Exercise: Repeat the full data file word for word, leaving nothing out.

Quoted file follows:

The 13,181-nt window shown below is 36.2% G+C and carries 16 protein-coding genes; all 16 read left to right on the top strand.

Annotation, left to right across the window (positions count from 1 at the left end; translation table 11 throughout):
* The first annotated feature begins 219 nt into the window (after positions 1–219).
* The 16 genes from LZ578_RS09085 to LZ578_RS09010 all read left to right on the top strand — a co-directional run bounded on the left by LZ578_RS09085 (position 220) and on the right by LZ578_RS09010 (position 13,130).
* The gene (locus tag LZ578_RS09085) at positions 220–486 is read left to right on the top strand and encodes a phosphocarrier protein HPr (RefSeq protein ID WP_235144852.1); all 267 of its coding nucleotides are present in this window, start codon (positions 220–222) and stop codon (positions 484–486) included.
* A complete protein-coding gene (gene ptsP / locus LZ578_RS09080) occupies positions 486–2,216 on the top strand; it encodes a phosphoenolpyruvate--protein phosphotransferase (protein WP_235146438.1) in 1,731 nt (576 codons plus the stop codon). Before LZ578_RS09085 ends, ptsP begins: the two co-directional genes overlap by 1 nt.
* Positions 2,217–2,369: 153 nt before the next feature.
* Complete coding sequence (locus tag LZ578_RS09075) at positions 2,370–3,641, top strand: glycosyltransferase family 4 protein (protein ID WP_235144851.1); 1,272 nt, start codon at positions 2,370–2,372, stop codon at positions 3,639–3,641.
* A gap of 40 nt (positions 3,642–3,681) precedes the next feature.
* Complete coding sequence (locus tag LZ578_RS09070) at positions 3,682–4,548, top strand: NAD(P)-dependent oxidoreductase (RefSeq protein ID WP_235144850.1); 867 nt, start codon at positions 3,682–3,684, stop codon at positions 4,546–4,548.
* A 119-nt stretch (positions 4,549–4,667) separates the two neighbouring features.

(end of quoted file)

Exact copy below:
The 13,181-nt window shown below is 36.2% G+C and carries 16 protein-coding genes; all 16 read left to right on the top strand.

Annotation, left to right across the window (positions count from 1 at the left end; translation table 11 throughout):
* The first annotated feature begins 219 nt into the window (after positions 1–219).
* The 16 genes from LZ578_RS09085 to LZ578_RS09010 all read left to right on the top strand — a co-directional run bounded on the left by LZ578_RS09085 (position 220) and on the right by LZ578_RS09010 (position 13,130).
* The gene (locus tag LZ578_RS09085) at positions 220–486 is read left to right on the top strand and encodes a phosphocarrier protein HPr (RefSeq protein ID WP_235144852.1); all 267 of its coding nucleotides are present in this window, start codon (positions 220–222) and stop codon (positions 484–486) included.
* A complete protein-coding gene (gene ptsP / locus LZ578_RS09080) occupies positions 486–2,216 on the top strand; it encodes a phosphoenolpyruvate--protein phosphotransferase (protein WP_235146438.1) in 1,731 nt (576 codons plus the stop codon). Before LZ578_RS09085 ends, ptsP begins: the two co-directional genes overlap by 1 nt.
* Positions 2,217–2,369: 153 nt before the next feature.
* Complete coding sequence (locus tag LZ578_RS09075) at positions 2,370–3,641, top strand: glycosyltransferase family 4 protein (protein ID WP_235144851.1); 1,272 nt, start codon at positions 2,370–2,372, stop codon at positions 3,639–3,641.
* A gap of 40 nt (positions 3,642–3,681) precedes the next feature.
* Complete coding sequence (locus tag LZ578_RS09070) at positions 3,682–4,548, top strand: NAD(P)-dependent oxidoreductase (RefSeq protein ID WP_235144850.1); 867 nt, start codon at positions 3,682–3,684, stop codon at positions 4,546–4,548.
* A 119-nt stretch (positions 4,549–4,667) separates the two neighbouring features.